We had our first meeting in a new venue in Hornsey on September 8. It turns out to be an excellent place to meet, eat and socialize and we will hold our October, November and December meetings there too.  Our next meeting, October 6, is one that we are encouraging visitors to make a special point of attending, now that the holiday season is over. We will be showing a film on cohousing experience in other countries for a discussion about its relevance to our own cohousing project.

Getting the benefits of cohousing

We have a valuable window of opportunity in the coming months before planning permission is granted to expand our numbers and develop the group more effectively. Early members will benefit from Hanover’s 10% discount or 15% retained equity offer. After a certain point, this will not be available.

Becoming a regular participant in the group meetings is not just a matter of ticking boxes – the whole point of cohousing is that everyone takes part in shaping the group’s way of life, agreeing policies and making important decisions that will have a bearing on the community experience for everyone. If we are all seeking the same thing – a friendly, neighbourly environment on a lovely site – putting October 6, November 17 and December 15 into your diaries is a must.

Planning

The summer has been quiet on the St Luke’s front. We can now report that a further meeting between Hanover and the Council has taken place since planning permission was refused.  This was positive and amicable and both sides are revisiting the proposals. Hanover is potentially looking at a revised planning application in the late Autumn. This will be progressed by an acting chief executive, Rona Nicholson, as Bruce Moore, Hanover CEO, left the organisation as scheduled in early September. As far as we know, Bruce’s successor, Dame Clare Tickell, (for her twitter, see @ClareTickell) will take up post by the end of the year.  According to the Hanover website, she was voted ‘most admired chief executive’ in 2009 by Third Sector magazine.

Bruce promoted the concept of senior cohousing in Hanover and we hope Clare will be equally enthusiastic. At its July meeting, Hanover’s Board expressed its formal support for continuing the Cohousing Woodside development, among other cohousing schemes.

“Homes will be freed up for others”

Joan M Smith of Fortismere Avenue N10 attended the planning sub-committee meeting on 8 July, where she addressed the councilors eloquently, then wrote a valiant heart felt letter in support of housing needs for the over-55s.  This was published in the local paper Ham & High in their 25 July edition.

Read it here online on Ham & High’s site

The OPINION letter is on page 24.  You can skip the initial advertising video after a few seconds.  Click on the page to zoom in.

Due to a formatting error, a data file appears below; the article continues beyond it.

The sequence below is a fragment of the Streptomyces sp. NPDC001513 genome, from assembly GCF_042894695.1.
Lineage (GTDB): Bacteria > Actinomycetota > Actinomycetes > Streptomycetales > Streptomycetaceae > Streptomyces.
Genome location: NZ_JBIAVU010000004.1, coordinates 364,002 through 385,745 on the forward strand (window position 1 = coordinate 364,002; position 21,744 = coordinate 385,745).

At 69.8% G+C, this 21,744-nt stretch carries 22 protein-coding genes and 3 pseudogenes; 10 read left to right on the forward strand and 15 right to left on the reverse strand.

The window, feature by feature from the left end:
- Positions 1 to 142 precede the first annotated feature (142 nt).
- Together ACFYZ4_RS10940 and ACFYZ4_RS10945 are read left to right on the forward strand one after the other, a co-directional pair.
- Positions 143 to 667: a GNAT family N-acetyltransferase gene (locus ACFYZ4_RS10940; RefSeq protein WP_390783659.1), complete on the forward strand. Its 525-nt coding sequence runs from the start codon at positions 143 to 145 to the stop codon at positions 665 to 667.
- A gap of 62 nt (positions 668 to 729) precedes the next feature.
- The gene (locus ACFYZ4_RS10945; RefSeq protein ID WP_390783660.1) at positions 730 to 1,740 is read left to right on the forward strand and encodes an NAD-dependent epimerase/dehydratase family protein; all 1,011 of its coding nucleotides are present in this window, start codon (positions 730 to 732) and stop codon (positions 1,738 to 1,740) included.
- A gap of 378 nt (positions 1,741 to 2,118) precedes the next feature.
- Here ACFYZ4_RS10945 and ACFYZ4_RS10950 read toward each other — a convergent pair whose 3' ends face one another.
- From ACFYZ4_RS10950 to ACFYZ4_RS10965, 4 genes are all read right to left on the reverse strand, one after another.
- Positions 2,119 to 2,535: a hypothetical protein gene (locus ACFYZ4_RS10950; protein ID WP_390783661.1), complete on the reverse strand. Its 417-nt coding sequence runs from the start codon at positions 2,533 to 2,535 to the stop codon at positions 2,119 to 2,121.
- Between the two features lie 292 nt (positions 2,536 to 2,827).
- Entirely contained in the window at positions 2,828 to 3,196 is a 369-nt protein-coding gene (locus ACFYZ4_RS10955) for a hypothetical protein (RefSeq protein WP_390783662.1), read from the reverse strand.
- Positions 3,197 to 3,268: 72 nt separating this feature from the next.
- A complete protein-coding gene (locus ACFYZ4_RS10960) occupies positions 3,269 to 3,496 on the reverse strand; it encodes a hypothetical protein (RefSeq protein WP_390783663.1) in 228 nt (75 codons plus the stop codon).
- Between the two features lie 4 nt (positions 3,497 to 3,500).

Hanover invites a re-think

The developer of the St Luke’s site is Hanover Housing Association.  It  is a charity specifically aimed at providing retirement housing and continuing care facilities for an older age-group. As landlord of the St Luke’s site, it has stipulated that there should be one householder over the age of 50 years in each unit of our proposed cohousing community. This age requirement represents a relaxation of Hanover’s normal rules, but, even so, it raises issues for a group like ours. We are faced with two opposing views in establishing our prices, for example – one, that the downsizing older population is a reliable source of demand that boosts market values, or, two, that any age-restriction in housing depresses its market value.

Hanover recently announced that it is marking its 50th anniversary by ‘inviting 10 think-tanks from across the political spectrum to suggest new approaches for policy-makers and service providers’. They are asked to reflect on the implications of an ageing society where older people are ‘fitter, more active and more aspirational than previous generations’.  Bruce Moore, Hanover chief executive, writing in the Guardian in early April, recognised that current models of retirement housing may no longer be appropriate for the baby boomer generation who have spent their lives exercising choice.  This ‘requires us to question whether there is still going to be a place for age-specific housing’.

Cohousing Woodside members at PTEa workshop

There is a debate to be had in Cohousing Woodside along these lines. Currently required to be ‘age-specific’, we know that this is a condition that was unwelcome to earlier members. This is softened by the fact that younger family members are welcomed alongside those of 50+ who qualify for membership. We are far from anything resembling a retirement community – even if retirement-age goalposts were also not constantly changing. Will Hanover eventually change its orientation to celebrate its own 50th birthday?  Would we choose to specify the 50+ age-range if we were given the choice? There are arguments for and against and it is undeniable that people who have reared their own families, often welcome an environment that is not dominated by other people’s kids. It is clear that, in later life, one can be out of step with one’s neighbours if they are all out at work and you are not. We are determined that Cohousing Woodside will not turn into a ‘retirement community’ but will enjoy a broad mix of younger and older ages, workers, non-workers etc that feels right and balanced.